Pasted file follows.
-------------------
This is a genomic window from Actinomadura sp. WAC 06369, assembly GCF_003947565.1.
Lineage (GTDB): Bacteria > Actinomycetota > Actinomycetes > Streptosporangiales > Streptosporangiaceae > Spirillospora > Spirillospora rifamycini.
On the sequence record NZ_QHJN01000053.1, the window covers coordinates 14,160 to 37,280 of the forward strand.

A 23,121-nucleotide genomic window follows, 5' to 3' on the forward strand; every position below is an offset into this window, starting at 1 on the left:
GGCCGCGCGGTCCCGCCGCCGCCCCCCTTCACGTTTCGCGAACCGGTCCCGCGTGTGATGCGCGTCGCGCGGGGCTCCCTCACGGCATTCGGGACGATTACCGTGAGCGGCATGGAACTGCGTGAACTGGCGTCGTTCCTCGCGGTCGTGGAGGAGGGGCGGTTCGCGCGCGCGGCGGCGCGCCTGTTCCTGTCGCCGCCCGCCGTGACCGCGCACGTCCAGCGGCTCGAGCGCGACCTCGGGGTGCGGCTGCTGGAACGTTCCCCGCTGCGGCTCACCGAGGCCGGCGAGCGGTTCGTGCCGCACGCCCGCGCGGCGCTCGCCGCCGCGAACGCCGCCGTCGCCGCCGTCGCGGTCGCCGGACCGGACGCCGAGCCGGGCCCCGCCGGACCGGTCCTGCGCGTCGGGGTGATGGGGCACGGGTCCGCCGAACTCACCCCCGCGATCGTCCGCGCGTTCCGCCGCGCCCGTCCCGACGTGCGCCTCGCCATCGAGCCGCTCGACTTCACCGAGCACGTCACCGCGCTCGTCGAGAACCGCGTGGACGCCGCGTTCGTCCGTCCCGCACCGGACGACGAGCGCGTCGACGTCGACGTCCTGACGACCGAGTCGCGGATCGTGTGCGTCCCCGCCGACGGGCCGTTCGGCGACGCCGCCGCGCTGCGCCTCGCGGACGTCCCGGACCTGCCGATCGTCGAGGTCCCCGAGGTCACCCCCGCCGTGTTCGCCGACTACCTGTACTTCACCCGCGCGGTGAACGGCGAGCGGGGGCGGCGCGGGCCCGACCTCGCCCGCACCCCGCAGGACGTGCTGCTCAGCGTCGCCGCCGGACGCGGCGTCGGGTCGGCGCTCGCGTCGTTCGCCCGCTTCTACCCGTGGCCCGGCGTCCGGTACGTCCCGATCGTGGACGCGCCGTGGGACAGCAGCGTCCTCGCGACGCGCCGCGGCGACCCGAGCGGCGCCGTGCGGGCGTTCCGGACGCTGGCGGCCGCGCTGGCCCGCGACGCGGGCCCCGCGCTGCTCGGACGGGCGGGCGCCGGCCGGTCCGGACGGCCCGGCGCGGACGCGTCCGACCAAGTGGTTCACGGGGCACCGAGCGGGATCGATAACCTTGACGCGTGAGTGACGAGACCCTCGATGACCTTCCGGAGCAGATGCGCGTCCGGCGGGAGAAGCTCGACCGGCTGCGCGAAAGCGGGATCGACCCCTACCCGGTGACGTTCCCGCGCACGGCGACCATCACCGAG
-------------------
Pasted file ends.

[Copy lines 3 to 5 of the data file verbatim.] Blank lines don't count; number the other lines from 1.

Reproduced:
On the sequence record NZ_QHJN01000053.1, the window covers coordinates 14,160 to 37,280 of the forward strand.

A 23,121-nucleotide genomic window follows, 5' to 3' on the forward strand; every position below is an offset into this window, starting at 1 on the left:
GGCCGCGCGGTCCCGCCGCCGCCCCCCTTCACGTTTCGCGAACCGGTCCCGCGTGTGATGCGCGTCGCGCGGGGCTCCCTCACGGCATTCGGGACGATTACCGTGAGCGGCATGGAACTGCGTGAACTGGCGTCGTTCCTCGCGGTCGTGGAGGAGGGGCGGTTCGCGCGCGCGGCGGCGCGCCTGTTCCTGTCGCCGCCCGCCGTGACCGCGCACGTCCAGCGGCTCGAGCGCGACCTCGGGGTGCGGCTGCTGGAACGTTCCCCGCTGCGGCTCACCGAGGCCGGCGAGCGGTTCGTGCCGCACGCCCGCGCGGCGCTCGCCGCCGCGAACGCCGCCGTCGCCGCCGTCGCGGTCGCCGGACCGGACGCCGAGCCGGGCCCCGCCGGACCGGTCCTGCGCGTCGGGGTGATGGGGCACGGGTCCGCCGAACTCACCCCCGCGATCGTCCGCGCGTTCCGCCGCGCCCGTCCCGACGTGCGCCTCGCCATCGAGCCGCTCGACTTCACCGAGCACGTCACCGCGCTCGTCGAGAACCGCGTGGACGCCGCGTTCGTCCGTCCCGCACCGGACGACGAGCGCGTCGACGTCGACGTCCTGACGACCGAGTCGCGGATCGTGTGCGTCCCCGCCGACGGGCCGTTCGGCGACGCCGCCGCGCTGCGCCTCGCGGACGTCCCGGACCTGCCGATCGTCGAGGTCCCCGAGGTCACCCCCGCCGTGTTCGCCGACTACCTGTACTTCACCCGCGCGGTGAACGGCGAGCGGGGGCGGCGCGGGCCCGACCTCGCCCGCACCCCGCAGGACGTGCTGCTCAGCGTCGCCGCCGGACGCGGCGTCGGGTCGGCGCTCGCGTCGTTCGCCCGCTTCTACCCGTGGCCCGGCGTCCGGTACGTCCCGATCGTGGACGCGCCGTGGGACAGCAGCGTCCTCGCGACGCGCCGCGGCGACCCGAGCGGCGCCGTGCGGGCGTTCCGGACGCTGGCGGCCGCGCTGGCCCGCGACGCGGGCCCCGCGCTGCTCGGACGGGCGGGCGCCGGCCGGTCCGGACGGCCCGGCGCGGACGCGTCCGACCAAGTGGTTCACGGGGCACCGAGCGGGATCGATAACCTTGACGCGTGAGTGACGAGACCCTCGATGACCTTCCGGAGCAGATGCGCGTCCGGCGGGAGAAGCTCGACCGGCTGCGCGAAAGCGGGATCGACCCCTACCCGGTGACGTTCCCGCGCACGGCGACCATCACCGAG